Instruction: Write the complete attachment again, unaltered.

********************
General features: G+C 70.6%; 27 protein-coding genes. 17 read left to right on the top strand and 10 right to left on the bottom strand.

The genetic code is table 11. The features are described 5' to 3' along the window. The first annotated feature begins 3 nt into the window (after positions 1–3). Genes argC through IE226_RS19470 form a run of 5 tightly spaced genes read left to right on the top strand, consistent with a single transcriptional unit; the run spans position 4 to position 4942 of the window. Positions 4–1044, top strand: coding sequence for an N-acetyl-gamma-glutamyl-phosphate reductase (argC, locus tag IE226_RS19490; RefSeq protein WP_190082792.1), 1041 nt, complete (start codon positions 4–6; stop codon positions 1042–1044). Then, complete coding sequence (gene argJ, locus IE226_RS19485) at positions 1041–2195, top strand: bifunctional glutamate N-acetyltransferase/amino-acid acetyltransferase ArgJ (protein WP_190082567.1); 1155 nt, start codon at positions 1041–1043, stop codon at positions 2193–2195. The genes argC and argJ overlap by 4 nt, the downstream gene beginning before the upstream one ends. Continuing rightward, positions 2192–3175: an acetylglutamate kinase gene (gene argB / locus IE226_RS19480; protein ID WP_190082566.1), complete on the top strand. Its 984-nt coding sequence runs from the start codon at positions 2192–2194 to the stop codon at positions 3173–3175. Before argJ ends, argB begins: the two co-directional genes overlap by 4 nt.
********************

General features: G+C 70.6%; 27 protein-coding genes. 17 read left to right on the top strand and 10 right to left on the bottom strand.

The genetic code is table 11. The features are described 5' to 3' along the window. The first annotated feature begins 3 nt into the window (after positions 1–3). Genes argC through IE226_RS19470 form a run of 5 tightly spaced genes read left to right on the top strand, consistent with a single transcriptional unit; the run spans position 4 to position 4942 of the window. Positions 4–1044, top strand: coding sequence for an N-acetyl-gamma-glutamyl-phosphate reductase (argC, locus tag IE226_RS19490; RefSeq protein WP_190082792.1), 1041 nt, complete (start codon positions 4–6; stop codon positions 1042–1044). Then, complete coding sequence (gene argJ, locus IE226_RS19485) at positions 1041–2195, top strand: bifunctional glutamate N-acetyltransferase/amino-acid acetyltransferase ArgJ (protein WP_190082567.1); 1155 nt, start codon at positions 1041–1043, stop codon at positions 2193–2195. The genes argC and argJ overlap by 4 nt, the downstream gene beginning before the upstream one ends. Continuing rightward, positions 2192–3175: an acetylglutamate kinase gene (gene argB / locus IE226_RS19480; protein ID WP_190082566.1), complete on the top strand. Its 984-nt coding sequence runs from the start codon at positions 2192–2194 to the stop codon at positions 3173–3175. Before argJ ends, argB begins: the two co-directional genes overlap by 4 nt.